Lateral Gene Expression in Drosophila Early Embryos Is Supported by Grainyhead-Mediated Activation and Tiers of Dorsally-Localized Repression
Mayra Garcia, Angelike Stathopoulos
PLOS ONE , 2011, DOI: 10.1371/journal.pone.0029172
Abstract: The general consensus in the field is that limiting amounts of the transcription factor Dorsal establish dorsal boundaries of genes expressed along the dorsal-ventral (DV) axis of early Drosophila embryos, while repressors establish ventral boundaries. Yet recent studies have provided evidence that repressors act to specify the dorsal boundary of intermediate neuroblasts defective (ind), a gene expressed in a stripe along the DV axis in lateral regions of the embryo. Here we show that a short 12 base pair sequence (“the A-box”) present twice within the ind CRM is both necessary and sufficient to support transcriptional repression in dorsal regions of embryos. To identify binding factors, we conducted affinity chromatography using the A-box element and found a number of DNA-binding proteins and chromatin-associated factors using mass spectroscopy. Only Grainyhead (Grh), a CP2 transcription factor with a unique DNA-binding domain, was found to bind the A-box sequence. Our results suggest that Grh acts as an activator to support expression of ind, which was surprising as we identified this factor using an element that mediates dorsally-localized repression. Grh and Dorsal both contribute to ind transcriptional activation. However, another recent study found that the repressor Capicua (Cic) also binds to the A-box sequence. While Cic was not identified through our A-box affinity chromatography, utilization of the same site, the A-box, by both factors Grh (activator) and Cic (repressor) may also support a “switch-like” response that helps to sharpen the ind dorsal boundary. Furthermore, our results also demonstrate that TGF-β signaling acts to refine ind CRM expression in an A-box independent manner in dorsal-most regions, suggesting that tiers of repression act in dorsal regions of the embryo.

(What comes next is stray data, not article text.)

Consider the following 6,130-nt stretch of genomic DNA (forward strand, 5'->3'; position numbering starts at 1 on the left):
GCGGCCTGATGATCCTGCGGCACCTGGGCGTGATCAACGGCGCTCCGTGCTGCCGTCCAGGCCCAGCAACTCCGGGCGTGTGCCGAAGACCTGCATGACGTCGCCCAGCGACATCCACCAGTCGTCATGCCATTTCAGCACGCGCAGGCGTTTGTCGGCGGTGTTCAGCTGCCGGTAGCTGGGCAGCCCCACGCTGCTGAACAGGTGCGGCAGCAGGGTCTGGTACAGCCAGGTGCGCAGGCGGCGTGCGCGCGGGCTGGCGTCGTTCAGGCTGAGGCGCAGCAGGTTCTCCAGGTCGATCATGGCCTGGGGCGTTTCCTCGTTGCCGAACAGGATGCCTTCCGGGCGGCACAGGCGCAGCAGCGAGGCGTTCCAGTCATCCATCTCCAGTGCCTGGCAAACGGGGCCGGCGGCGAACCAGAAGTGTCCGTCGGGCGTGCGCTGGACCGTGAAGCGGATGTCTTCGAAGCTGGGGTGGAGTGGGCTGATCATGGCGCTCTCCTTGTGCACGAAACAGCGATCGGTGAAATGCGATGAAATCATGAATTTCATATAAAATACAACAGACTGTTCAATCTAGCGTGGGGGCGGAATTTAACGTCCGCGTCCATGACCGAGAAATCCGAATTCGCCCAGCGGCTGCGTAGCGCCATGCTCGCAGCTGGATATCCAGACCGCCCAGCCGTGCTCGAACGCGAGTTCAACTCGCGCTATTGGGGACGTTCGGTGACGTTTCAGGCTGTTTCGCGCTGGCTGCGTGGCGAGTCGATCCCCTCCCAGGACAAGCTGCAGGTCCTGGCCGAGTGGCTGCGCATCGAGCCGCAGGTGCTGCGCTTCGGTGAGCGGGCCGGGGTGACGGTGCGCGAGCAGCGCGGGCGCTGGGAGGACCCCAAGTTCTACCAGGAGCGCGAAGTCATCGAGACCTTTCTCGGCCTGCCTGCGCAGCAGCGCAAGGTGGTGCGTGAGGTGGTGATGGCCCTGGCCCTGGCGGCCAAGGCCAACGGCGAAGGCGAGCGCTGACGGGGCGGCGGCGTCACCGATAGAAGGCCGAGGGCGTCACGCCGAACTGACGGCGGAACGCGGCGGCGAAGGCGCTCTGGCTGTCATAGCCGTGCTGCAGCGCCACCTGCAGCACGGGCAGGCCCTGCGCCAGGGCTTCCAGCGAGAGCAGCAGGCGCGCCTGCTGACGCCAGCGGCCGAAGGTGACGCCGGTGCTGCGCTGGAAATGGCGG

Analysis of Thisbe and Pyramus functional domains reveals evidence for cleavage of Drosophila FGFs
Sarah Tulin, Angelike Stathopoulos
BMC Developmental Biology , 2010, DOI: 10.1186/1471-213x-10-83
Abstract: In this work, we conducted an analysis of the functional domains of two Drosophila proteins, Thisbe (Ths) and Pyramus (Pyr), which share homology with the FGF8 subfamily of ligands in vertebrates. Ths and Pyr proteins are secreted from Drosophila Schneider cells (S2) as smaller N-terminal fragments presumably as a result of intracellular proteolytic cleavage. Cleaved forms of Ths and Pyr can be detected in embryonic extracts as well. The FGF-domain is contained within the secreted ligand portion, and this domain alone is capable of functioning in the embryo when ectopically expressed. Through targeted ectopic expression experiments in which we assay the ability of full-length, truncated, and chimeric proteins to support cell differentiation, we find evidence that (1) the C-terminal domain of Pyr is retained inside the cell and does not seem to be required for receptor activation and (2) the C-terminal domain of Ths is secreted and, while also not required for receptor activation, this domain does plays a role in limiting the activity of Ths when present.We propose that differential protein processing may account for the previously observed inequalities in signaling capabilities between Ths and Pyr. While the regulatory mechanisms are likely complex, studies such as ours conducted in a tractable model system may be able to provide insights into how ligand processing regulates growth factor activity.Fibroblast Growth Factors (FGFs) comprise a large family of signalling molecules that are key regulators of developmental processes including mesoderm induction, gastrulation, cell migration, midbrain-hindbrain patterning, limb induction and bone formation [1-7]. FGFs continue to function in adult tissue homeostasis and wound healing; when improperly activated they can also contribute to many human diseases and cancer [7-10]. Most of the 24 known FGF ligands in vertebrates are small proteins with a molecular mass of 17-34 kD, whereas the three known Drosophila FGF ligands
Standards for Quantitative Assessment of Lung Structure: The Dawn of Stereopneumology
Georgios T. Stathopoulos
Pneumon , 2010,